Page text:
"Lastly, people complained about things like people having provocative backgrounds on their laptops. And maybe they were right. But are they saying that those people shouldn't be allowed to have such backgrounds on their laptops at all? If they are allowed to have such backgrounds, one can only expect that some people won't think to change them before attaching their laptop to the projector."
Since I made that comment, I'll elucidate: when conducting public business you have to behave in an appropriate fashion. No-one is saying that people shouldn't enjoy their favourite erotic desktop backgrounds: I'm just saying that people should consider that their own attitudes may differ from others and that others may be uncomfortable when they show such material in public. People do make mistakes, but if someone made mistakes similar to those originally being discussed in other kinds of conferences, they'd be in trouble; if they made them in a business context, they'd risk being disciplined or fired.
It's quite possible that ignoring differences in attitudes promotes a culture where people believe that everyone else has the same view as they do. This is where a community risks becoming some kind of clique, and with that the danger that people's behaviour becomes exclusionary. This isn't about whether people should or should not feel entitled to be offended according to what you, I or a number of other commentators believe to be offensive or inoffensive - it's about whether people actually were offended (reportedly the case), whether the presenter anticipated it, and whether the presenter was acting according to the norms of the community.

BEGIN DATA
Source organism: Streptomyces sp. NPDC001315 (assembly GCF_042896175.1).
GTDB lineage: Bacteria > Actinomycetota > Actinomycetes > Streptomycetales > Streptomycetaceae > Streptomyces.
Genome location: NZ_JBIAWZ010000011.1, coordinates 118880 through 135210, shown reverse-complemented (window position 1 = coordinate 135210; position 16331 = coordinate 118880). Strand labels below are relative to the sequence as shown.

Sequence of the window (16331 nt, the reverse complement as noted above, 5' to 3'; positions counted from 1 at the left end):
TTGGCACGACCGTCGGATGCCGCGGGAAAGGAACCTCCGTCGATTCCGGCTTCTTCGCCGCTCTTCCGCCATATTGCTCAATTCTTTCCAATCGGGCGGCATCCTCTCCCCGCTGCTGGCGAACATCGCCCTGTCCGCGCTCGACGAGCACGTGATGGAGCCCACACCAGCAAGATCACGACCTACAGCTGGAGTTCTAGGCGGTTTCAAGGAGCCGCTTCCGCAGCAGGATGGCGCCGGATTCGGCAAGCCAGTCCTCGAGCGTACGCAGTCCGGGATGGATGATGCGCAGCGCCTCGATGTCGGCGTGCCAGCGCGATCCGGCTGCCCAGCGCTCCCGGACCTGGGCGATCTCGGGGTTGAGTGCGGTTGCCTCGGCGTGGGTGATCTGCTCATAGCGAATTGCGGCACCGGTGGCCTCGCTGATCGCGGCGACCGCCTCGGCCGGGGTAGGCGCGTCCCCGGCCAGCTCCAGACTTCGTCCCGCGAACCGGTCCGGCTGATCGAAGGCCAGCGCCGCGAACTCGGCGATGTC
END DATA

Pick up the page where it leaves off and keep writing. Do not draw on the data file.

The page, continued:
If normal (or perceived to be normal) community behaviour involves offending people, then examining the effects on the community is an obvious line of further inquiry. It may be an oversimplification to say that community behaviour is the only reason for the absence or underrepresentation of a particular group, but that's no reason to disregard it as a source of legitimate concern.